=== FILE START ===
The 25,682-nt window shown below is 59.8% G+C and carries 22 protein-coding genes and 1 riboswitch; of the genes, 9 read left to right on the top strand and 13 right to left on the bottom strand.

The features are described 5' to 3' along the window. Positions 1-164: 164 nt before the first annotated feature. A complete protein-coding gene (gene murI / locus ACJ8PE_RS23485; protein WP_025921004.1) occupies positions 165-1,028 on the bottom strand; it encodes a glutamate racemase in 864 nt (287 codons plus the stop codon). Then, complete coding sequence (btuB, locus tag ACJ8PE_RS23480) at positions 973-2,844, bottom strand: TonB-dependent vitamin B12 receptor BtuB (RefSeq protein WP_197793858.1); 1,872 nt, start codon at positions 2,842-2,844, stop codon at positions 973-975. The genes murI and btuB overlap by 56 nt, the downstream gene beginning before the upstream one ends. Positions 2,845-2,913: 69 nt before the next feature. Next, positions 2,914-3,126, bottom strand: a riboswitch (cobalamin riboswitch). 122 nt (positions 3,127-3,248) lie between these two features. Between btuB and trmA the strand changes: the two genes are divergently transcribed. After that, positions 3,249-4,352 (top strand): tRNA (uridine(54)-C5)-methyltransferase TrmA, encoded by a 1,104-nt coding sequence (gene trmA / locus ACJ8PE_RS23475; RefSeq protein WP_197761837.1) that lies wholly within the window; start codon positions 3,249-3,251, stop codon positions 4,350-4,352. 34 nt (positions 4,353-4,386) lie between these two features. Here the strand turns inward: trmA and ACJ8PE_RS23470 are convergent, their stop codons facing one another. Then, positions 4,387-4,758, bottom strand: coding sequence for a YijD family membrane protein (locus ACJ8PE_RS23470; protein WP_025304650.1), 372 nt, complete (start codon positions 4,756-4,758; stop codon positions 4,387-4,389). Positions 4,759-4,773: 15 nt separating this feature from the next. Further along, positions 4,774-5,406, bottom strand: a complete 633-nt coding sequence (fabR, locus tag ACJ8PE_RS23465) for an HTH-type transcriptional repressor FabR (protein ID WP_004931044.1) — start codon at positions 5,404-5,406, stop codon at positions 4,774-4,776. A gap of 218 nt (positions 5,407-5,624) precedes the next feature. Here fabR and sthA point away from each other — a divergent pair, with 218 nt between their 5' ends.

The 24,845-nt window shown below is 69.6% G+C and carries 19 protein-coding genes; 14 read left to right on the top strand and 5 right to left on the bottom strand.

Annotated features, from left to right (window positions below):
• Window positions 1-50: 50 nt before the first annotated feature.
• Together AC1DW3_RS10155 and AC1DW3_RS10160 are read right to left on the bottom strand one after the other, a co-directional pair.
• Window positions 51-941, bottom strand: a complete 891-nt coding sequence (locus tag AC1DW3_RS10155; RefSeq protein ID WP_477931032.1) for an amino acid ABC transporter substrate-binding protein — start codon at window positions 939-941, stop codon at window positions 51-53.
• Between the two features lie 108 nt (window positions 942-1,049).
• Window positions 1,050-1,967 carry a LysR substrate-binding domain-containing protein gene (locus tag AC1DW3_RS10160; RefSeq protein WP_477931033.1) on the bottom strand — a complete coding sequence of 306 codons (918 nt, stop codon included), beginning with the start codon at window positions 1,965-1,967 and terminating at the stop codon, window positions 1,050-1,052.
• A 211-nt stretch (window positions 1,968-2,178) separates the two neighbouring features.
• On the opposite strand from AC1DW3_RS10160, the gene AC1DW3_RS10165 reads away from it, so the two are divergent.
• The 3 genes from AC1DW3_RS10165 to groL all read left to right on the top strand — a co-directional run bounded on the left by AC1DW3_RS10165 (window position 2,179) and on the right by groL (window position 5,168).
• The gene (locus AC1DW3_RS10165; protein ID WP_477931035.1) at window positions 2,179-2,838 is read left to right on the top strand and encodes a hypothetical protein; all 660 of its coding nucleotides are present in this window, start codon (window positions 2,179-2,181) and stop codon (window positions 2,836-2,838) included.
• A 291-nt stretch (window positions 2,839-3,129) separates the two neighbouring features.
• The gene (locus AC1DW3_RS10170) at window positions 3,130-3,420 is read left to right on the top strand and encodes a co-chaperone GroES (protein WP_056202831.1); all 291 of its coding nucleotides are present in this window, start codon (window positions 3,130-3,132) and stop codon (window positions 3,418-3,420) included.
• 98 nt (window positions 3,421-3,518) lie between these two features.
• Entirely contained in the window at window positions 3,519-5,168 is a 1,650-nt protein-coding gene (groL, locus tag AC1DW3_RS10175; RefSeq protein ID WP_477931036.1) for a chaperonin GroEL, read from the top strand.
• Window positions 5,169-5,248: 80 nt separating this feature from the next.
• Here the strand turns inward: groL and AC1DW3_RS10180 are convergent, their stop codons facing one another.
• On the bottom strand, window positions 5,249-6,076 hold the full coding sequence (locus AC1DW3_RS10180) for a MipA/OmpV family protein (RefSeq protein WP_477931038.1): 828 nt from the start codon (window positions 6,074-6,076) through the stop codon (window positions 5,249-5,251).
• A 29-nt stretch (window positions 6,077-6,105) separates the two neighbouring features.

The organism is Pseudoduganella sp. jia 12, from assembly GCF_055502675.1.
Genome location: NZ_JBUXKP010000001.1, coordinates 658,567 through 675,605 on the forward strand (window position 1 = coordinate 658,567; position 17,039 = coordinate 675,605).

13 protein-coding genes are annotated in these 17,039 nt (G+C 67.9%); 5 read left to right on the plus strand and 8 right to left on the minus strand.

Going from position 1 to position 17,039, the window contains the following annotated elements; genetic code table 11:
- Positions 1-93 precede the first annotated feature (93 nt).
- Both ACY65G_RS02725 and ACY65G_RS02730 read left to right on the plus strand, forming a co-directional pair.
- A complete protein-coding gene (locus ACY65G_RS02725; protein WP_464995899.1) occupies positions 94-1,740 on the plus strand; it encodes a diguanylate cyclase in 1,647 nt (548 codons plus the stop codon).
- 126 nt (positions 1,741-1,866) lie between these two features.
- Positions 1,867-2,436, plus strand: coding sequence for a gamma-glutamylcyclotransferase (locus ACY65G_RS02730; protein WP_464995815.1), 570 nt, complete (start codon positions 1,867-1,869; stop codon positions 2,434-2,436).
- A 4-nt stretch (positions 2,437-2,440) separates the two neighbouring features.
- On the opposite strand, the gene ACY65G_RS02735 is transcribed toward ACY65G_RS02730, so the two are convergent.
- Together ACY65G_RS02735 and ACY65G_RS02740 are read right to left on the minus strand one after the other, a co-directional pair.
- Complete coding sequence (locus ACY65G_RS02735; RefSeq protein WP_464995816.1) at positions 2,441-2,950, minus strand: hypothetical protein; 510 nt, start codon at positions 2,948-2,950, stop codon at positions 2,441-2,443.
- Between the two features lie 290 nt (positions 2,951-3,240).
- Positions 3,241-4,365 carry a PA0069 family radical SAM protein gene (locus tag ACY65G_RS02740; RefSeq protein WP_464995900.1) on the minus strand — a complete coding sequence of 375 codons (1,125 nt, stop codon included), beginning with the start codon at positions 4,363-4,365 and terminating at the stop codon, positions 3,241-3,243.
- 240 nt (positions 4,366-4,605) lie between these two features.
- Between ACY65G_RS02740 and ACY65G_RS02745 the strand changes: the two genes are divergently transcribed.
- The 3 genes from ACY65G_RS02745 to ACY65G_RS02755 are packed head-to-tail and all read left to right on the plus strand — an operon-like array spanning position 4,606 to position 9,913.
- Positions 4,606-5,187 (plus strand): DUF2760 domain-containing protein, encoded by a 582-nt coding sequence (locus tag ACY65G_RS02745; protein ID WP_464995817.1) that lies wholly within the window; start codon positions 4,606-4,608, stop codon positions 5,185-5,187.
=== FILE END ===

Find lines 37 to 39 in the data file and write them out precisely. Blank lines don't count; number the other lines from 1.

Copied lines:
- 240 nt (positions 4,366-4,605) lie between these two features.
- Between ACY65G_RS02740 and ACY65G_RS02745 the strand changes: the two genes are divergently transcribed.
- The 3 genes from ACY65G_RS02745 to ACY65G_RS02755 are packed head-to-tail and all read left to right on the plus strand — an operon-like array spanning position 4,606 to position 9,913.